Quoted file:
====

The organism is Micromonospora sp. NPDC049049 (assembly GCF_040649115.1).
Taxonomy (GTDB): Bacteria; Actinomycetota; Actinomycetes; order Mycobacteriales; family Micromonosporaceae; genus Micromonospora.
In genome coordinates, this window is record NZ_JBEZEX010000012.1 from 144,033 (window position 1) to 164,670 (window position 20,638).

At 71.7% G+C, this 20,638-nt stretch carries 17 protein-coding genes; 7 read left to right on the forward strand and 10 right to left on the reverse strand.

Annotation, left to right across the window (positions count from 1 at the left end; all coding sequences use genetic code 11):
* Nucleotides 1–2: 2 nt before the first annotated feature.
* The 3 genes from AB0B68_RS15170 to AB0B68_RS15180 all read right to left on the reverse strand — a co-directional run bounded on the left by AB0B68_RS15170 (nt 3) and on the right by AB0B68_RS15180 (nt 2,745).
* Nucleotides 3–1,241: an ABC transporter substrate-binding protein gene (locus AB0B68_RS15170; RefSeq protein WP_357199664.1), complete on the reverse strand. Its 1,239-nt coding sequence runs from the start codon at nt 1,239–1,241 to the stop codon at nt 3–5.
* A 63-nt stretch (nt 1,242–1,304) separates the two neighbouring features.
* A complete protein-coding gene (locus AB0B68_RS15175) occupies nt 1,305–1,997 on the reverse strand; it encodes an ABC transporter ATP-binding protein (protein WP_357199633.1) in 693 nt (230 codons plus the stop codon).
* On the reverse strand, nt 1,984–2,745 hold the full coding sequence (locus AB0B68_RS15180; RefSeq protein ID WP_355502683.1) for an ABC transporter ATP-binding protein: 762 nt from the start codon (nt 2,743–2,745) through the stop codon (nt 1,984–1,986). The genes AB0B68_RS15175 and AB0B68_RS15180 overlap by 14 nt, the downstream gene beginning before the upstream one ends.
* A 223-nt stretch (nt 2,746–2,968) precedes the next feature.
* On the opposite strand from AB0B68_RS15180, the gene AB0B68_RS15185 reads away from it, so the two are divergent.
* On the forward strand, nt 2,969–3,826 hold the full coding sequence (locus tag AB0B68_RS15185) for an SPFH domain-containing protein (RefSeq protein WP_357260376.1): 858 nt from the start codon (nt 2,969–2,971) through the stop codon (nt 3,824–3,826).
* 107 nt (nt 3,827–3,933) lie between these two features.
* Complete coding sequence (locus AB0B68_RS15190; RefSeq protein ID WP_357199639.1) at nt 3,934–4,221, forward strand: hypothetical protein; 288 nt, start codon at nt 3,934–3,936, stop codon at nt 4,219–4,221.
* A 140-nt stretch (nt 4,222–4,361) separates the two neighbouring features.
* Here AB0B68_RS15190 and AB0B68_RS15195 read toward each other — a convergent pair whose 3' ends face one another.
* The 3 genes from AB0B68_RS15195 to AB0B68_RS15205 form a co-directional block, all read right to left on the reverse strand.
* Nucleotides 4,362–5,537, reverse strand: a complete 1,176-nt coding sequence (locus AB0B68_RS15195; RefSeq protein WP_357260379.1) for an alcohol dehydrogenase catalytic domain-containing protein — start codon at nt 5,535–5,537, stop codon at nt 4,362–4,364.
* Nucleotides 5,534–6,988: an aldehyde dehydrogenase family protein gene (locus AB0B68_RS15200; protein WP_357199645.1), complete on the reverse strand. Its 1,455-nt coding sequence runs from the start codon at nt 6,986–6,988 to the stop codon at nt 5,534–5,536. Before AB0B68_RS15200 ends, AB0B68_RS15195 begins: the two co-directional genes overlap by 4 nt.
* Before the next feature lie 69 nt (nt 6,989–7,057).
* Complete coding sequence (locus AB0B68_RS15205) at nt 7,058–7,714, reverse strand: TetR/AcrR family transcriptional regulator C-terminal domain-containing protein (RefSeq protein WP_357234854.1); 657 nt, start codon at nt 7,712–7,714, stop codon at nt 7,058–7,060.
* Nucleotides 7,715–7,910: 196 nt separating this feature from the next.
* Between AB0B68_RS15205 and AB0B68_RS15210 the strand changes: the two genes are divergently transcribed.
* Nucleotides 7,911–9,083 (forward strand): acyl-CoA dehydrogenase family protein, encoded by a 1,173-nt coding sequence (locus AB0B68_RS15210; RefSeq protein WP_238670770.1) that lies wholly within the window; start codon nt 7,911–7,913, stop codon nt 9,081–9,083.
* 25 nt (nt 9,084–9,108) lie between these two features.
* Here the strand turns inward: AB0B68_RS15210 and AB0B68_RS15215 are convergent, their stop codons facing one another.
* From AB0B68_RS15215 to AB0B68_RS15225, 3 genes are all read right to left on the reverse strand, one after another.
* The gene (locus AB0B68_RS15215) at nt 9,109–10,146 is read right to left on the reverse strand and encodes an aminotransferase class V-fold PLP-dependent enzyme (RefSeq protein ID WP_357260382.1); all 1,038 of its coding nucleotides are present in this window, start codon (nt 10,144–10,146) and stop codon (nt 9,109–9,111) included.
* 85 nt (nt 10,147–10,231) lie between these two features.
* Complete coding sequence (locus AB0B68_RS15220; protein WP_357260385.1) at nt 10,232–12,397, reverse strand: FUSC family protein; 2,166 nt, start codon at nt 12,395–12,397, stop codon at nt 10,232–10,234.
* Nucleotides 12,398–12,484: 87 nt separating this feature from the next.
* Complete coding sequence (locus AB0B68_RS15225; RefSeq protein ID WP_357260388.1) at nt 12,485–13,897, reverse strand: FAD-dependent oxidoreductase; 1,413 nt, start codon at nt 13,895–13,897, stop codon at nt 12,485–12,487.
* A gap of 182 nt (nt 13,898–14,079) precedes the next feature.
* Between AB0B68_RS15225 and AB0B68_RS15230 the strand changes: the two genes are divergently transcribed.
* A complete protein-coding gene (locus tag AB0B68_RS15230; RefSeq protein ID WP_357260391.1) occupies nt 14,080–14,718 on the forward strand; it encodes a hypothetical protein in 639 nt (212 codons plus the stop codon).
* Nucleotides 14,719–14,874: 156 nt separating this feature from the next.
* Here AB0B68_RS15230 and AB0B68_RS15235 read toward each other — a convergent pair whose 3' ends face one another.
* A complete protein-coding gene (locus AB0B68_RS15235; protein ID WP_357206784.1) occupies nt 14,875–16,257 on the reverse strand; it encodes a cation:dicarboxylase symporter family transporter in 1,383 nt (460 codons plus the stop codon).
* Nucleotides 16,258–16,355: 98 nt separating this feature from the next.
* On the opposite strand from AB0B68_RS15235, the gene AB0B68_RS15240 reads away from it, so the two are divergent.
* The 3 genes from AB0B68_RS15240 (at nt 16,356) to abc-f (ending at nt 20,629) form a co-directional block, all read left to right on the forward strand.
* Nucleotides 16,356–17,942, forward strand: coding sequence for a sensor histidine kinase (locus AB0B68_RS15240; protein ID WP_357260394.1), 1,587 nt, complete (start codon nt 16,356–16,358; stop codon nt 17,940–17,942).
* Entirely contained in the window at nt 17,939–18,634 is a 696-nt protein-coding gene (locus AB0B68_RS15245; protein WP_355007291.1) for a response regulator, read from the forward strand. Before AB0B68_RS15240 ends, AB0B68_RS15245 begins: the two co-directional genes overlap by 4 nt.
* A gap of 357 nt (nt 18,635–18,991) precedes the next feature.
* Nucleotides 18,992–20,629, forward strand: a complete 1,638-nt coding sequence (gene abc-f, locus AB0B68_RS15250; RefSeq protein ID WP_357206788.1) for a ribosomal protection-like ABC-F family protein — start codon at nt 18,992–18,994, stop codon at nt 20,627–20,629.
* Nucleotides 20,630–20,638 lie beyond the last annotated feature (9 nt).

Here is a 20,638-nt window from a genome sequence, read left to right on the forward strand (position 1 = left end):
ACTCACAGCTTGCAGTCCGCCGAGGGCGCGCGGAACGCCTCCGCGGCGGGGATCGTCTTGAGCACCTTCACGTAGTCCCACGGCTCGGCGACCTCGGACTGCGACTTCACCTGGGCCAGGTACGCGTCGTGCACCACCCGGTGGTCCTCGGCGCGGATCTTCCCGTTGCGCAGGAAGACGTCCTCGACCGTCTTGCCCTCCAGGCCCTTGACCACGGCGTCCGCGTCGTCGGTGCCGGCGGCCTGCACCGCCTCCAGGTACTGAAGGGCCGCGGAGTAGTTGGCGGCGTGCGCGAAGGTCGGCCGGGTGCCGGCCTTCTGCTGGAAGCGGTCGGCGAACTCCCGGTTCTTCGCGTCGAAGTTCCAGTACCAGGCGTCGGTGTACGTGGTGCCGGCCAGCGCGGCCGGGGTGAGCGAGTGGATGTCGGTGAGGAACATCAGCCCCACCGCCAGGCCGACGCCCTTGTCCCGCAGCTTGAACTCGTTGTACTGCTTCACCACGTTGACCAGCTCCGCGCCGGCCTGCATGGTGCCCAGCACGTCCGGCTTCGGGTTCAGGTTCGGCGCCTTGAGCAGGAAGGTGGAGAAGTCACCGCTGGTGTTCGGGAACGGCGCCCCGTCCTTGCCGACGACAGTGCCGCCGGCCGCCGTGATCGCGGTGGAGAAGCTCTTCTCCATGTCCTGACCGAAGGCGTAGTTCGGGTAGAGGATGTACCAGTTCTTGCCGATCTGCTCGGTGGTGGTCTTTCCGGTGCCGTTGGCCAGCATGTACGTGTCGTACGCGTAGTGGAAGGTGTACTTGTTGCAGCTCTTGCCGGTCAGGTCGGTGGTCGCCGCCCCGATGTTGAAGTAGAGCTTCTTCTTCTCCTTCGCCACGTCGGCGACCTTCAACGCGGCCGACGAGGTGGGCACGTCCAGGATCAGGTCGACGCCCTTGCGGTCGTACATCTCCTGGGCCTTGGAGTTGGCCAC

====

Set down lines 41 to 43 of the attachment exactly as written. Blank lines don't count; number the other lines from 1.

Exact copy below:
* Nucleotides 16,258–16,355: 98 nt separating this feature from the next.
* On the opposite strand from AB0B68_RS15235, the gene AB0B68_RS15240 reads away from it, so the two are divergent.
* The 3 genes from AB0B68_RS15240 (at nt 16,356) to abc-f (ending at nt 20,629) form a co-directional block, all read left to right on the forward strand.